Some thoughts on the past year in music …
Lil B, I’m Gay (I’m Happy)
Lil B is perhaps the preeminent rap artist of the Internet age. We live his art as a constant, unfiltered stream of content. All of the embarrassing aphorisms, the idiotic inside jokes — utter excess opposing Spartan simplicity — the tension in his music cannot be dismissed. On his most successful album yet, Lil B sounds indulgent, earnest and celebratory, in a way few or no rappers can emulate. It doesn’t hurt that he’s working with the best beat-maker in hip hop right now. His charms are real, his failures ample. I feel closer to him than any rapper ever. Is this what it means to be based?
Pure X, Pleasure
This record is a ritual. Drone and heat-smeared bass, yelping goblin vocals and that guitar! I can’t think of a more somber instrument in 2011 than Nate Grace’s guitar on Pleasure. It’s supposed to have been recorded live and you can feel it — all flimsy cues and slippery notes, the casual doom of the jammier bits (sometimes I imagine the band looking at each other’s eyes when they’re not staring at their shoes) give what is otherwise an exercise in tone and pedal-play some intimacy. And don’t let that title fool you!
P.S. Wins award for best album cover of the year in my weird book.
Julian Lynch, Terra
It takes effort to make music this innocuous. Terra is a jumble of perpetual zonk-outs, jingles for crossing over the River Styx in a banana boat and what I imagine your eyes might sing after staring at the sun for too long. There’s no catharsis, no drama, no virtuosity. Just vibes, man, pure vibes. And sometimes, that is more than enough.
Grouper, AIA: Alien Observer
Oh! A woman after my own heart. When I first heard Dragging a Dead Deer Up a Hill, I thought it was too quiet, even at full volume. Grouper’s songs are bed time-dream time lullabies, with a heart of terror and unquenchable lust. AIA: Alien Observer finds Grouper doing what she does better than everyone — making records so furiously quiet they feel cosmic.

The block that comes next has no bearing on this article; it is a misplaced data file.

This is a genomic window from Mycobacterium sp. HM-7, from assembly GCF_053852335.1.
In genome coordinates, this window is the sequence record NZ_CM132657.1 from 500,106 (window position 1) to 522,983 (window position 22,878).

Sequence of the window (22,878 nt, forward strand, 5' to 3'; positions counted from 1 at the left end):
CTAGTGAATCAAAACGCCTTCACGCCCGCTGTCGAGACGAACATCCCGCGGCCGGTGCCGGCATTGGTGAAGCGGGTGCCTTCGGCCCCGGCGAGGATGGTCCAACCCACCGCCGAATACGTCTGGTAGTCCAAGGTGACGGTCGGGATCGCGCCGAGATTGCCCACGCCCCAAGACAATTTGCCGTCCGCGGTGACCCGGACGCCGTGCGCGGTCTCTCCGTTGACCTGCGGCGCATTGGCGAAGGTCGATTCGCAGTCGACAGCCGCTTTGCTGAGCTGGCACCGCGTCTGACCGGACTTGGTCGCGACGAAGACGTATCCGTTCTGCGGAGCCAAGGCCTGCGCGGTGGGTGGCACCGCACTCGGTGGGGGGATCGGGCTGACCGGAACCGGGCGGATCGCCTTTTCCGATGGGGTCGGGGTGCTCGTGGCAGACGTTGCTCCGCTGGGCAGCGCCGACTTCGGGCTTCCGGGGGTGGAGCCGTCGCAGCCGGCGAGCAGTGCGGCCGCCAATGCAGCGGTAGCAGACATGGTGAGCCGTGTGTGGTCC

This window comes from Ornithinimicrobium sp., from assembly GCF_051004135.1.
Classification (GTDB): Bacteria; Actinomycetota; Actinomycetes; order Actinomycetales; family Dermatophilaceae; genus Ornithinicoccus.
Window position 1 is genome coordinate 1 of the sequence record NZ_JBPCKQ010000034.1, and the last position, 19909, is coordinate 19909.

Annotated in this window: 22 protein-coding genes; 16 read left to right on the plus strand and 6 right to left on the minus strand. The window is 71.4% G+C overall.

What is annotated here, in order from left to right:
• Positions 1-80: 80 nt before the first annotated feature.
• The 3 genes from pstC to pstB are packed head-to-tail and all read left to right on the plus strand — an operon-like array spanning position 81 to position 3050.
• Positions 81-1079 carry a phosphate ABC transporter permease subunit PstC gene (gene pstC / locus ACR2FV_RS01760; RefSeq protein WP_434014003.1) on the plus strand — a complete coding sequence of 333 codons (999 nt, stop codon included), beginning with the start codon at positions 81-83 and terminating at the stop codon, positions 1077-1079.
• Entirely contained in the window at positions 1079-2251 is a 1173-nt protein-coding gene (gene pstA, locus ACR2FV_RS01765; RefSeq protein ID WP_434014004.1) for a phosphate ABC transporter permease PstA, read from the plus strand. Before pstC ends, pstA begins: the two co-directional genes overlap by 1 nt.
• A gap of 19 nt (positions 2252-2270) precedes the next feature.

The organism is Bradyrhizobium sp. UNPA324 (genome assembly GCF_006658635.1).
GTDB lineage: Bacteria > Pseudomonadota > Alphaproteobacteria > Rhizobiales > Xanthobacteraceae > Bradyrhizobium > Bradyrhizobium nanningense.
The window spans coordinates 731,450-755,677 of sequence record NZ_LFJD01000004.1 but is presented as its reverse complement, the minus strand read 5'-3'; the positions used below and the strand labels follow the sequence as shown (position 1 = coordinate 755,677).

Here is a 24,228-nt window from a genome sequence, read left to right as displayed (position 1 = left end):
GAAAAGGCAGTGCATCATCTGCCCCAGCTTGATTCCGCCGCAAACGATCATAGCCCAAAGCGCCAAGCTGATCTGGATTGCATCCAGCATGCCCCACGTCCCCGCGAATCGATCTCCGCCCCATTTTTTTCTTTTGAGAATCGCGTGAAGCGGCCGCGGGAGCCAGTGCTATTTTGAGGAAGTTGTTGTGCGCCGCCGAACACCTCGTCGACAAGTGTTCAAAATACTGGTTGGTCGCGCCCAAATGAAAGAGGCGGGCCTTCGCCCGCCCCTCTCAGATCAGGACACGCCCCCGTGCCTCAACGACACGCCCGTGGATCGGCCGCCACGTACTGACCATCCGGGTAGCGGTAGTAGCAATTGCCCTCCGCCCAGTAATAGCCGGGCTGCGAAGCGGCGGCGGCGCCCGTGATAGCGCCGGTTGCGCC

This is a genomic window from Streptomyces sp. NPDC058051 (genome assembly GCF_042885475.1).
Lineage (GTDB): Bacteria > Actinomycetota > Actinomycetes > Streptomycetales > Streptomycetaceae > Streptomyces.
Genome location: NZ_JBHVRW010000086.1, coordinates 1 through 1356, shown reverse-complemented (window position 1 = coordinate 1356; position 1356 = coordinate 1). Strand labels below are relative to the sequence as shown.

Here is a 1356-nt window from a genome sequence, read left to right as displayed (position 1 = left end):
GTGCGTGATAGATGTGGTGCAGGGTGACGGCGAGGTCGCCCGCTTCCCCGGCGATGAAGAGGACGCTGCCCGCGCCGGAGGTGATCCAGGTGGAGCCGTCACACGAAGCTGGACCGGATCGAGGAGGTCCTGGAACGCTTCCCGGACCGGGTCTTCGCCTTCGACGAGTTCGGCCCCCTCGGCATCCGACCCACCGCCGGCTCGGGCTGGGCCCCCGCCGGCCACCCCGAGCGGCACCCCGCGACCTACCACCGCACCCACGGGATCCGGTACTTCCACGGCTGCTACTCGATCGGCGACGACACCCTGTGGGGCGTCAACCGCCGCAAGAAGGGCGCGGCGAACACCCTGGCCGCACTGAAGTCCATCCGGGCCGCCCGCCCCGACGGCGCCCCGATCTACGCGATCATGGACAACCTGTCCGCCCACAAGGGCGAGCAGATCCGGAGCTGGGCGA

Call it efféte. Call it limp. But never has utter devastation sounded so gorgeous. One of 2011’s many cases for the saxophone’s redemption, and ultimately, a completely un-ironic one. In “Blue Eyes” I felt Dan Bejar mocking me with, “I’ve thumbed through the books on your shelves,” sending me his “coffin of roses,” making a chant out of, “I write poetry for myself!” and now I chuckle at it. It is also perhaps 2011’s funniest record. If only you could dance to it!
Could Clarence Clemons have died in a better year for his instrument of choice? 2011 was a year-long obit for him, with top-40 pop and everything else reclaiming sax solos, with varying levels of irony. Bon Iver, Katy Perry, Lady Gaga, Julian Lynch, Dan Bejar … if we get Bill Clinton on the next Ke$ha song, the post-modern pop machine may crash from moving too fast. Let’s not forget, John Coltrane had a church.
Big Freedia, “Y’all Get Back Now”
The genre of New Orleans Bounce music could not be better named. When I hear this song, I am incapable of staying still. My foot doesn’t tap so much as spasm, my nose feels heavy and my head sways (halfway between bob and bang) and that’s just the first minute. Where ghettotech got a bit too tech, Bounce is back to take the throne, and Big Freedia is the most fabulous queen to claim it.
Drake, sitting in his castle, moping. Kanye and Jay toasting to their boredom. The Weekend, coked- and smoked-up with no place to go. Anonymous violence and violent misanthropy. When The-Dream released 1977, he put it out under his birth name. I’m hesitant to give Kid Cudi credit for anything, but “Day ‘N’ Night” was the prophetic knell that’s ushered in this wave of privileged ego death. I much preferred …
R. Kelly’s “Love Letter”
It came out at the tail end of 2010, but I spent my time with it this year. “Letter” manages to combine anxiety and post-millenial helplessness (“Miracles so amazed, soldiers far away”) and marries it to ebullience, ensconced in outmoded means of communication (“Did it touch your heart / When you read my love letter?”). Packaged with syrupy keyboards that revolve, enveloping bongos and cheap MIDI horns all leading up to a shout — “JUST CHECK YOUR MAIL!” Beautiful.
Ellen Willis, “Out of the Vinyl Deeps”
One of the best collections of pop writing released this year/ever. Most of The New Yorker’s first-ever pop music critic Ellen Willis’s columns and pieces on pop and rock music of the ’60s and ’70s are assembled here, for your enjoyment, devotion and study. There are few writers in music since who have been so casually brilliant, keen and joyous. A hero of mine, a great gift.